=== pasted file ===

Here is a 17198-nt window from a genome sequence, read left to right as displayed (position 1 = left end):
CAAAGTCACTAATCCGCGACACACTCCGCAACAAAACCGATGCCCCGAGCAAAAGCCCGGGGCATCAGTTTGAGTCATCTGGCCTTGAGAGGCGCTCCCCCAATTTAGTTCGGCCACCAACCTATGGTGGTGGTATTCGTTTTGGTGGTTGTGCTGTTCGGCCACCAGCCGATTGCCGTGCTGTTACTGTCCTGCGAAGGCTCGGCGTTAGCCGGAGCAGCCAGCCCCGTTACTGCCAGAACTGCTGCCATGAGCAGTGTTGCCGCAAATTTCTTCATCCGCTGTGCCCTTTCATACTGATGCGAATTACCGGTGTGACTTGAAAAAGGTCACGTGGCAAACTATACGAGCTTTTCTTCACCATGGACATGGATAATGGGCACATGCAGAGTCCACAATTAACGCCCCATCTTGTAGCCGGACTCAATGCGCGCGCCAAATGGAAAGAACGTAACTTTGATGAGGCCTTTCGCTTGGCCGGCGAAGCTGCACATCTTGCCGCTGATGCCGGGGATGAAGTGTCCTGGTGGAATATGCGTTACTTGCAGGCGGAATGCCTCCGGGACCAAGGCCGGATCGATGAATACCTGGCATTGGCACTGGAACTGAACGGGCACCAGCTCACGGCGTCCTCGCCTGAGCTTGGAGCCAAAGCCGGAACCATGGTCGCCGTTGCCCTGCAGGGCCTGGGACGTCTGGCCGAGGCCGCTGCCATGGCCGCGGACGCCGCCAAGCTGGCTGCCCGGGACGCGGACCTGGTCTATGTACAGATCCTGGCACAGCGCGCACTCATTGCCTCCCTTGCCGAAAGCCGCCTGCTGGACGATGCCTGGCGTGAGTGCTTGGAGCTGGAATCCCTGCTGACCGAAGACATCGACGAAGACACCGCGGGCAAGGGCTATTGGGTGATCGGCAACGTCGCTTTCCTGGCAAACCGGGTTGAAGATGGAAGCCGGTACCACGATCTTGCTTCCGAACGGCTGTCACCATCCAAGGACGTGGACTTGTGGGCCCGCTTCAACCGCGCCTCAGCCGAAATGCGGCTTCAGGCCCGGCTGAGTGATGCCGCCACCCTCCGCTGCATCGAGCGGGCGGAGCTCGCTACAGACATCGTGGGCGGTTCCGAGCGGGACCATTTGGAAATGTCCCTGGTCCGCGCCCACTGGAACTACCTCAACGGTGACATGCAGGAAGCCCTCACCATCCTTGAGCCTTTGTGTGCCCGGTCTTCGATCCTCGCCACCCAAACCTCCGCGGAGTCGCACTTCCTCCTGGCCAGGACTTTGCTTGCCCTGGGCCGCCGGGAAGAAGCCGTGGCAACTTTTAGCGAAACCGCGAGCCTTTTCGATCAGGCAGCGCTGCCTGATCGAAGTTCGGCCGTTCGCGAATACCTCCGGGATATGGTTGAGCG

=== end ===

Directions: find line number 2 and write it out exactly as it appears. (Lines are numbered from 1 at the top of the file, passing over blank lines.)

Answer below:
CAAAGTCACTAATCCGCGACACACTCCGCAACAAAACCGATGCCCCGAGCAAAAGCCCGGGGCATCAGTTTGAGTCATCTGGCCTTGAGAGGCGCTCCCCCAATTTAGTTCGGCCACCAACCTATGGTGGTGGTATTCGTTTTGGTGGTTGTGCTGTTCGGCCACCAGCCGATTGCCGTGCTGTTACTGTCCTGCGAAGGCTCGGCGTTAGCCGGAGCAGCCAGCCCCGTTACTGCCAGAACTGCTGCCATGAGCAGTGTTGCCGCAAATTTCTTCATCCGCTGTGCCCTTTCATACTGATGCGAATTACCGGTGTGACTTGAAAAAGGTCACGTGGCAAACTATACGAGCTTTTCTTCACCATGGACATGGATAATGGGCACATGCAGAGTCCACAATTAACGCCCCATCTTGTAGCCGGACTCAATGCGCGCGCCAAATGGAAAGAACGTAACTTTGATGAGGCCTTTCGCTTGGCCGGCGAAGCTGCACATCTTGCCGCTGATGCCGGGGATGAAGTGTCCTGGTGGAATATGCGTTACTTGCAGGCGGAATGCCTCCGGGACCAAGGCCGGATCGATGAATACCTGGCATTGGCACTGGAACTGAACGGGCACCAGCTCACGGCGTCCTCGCCTGAGCTTGGAGCCAAAGCCGGAACCATGGTCGCCGTTGCCCTGCAGGGCCTGGGACGTCTGGCCGAGGCCGCTGCCATGGCCGCGGACGCCGCCAAGCTGGCTGCCCGGGACGCGGACCTGGTCTATGTACAGATCCTGGCACAGCGCGCACTCATTGCCTCCCTTGCCGAAAGCCGCCTGCTGGACGATGCCTGGCGTGAGTGCTTGGAGCTGGAATCCCTGCTGACCGAAGACATCGACGAAGACACCGCGGGCAAGGGCTATTGGGTGATCGGCAACGTCGCTTTCCTGGCAAACCGGGTTGAAGATGGAAGCCGGTACCACGATCTTGCTTCCGAACGGCTGTCACCATCCAAGGACGTGGACTTGTGGGCCCGCTTCAACCGCGCCTCAGCCGAAATGCGGCTTCAGGCCCGGCTGAGTGATGCCGCCACCCTCCGCTGCATCGAGCGGGCGGAGCTCGCTACAGACATCGTGGGCGGTTCCGAGCGGGACCATTTGGAAATGTCCCTGGTCCGCGCCCACTGGAACTACCTCAACGGTGACATGCAGGAAGCCCTCACCATCCTTGAGCCTTTGTGTGCCCGGTCTTCGATCCTCGCCACCCAAACCTCCGCGGAGTCGCACTTCCTCCTGGCCAGGACTTTGCTTGCCCTGGGCCGCCGGGAAGAAGCCGTGGCAACTTTTAGCGAAACCGCGAGCCTTTTCGATCAGGCAGCGCTGCCTGATCGAAGTTCGGCCGTTCGCGAATACCTCCGGGATATGGTTGAGCG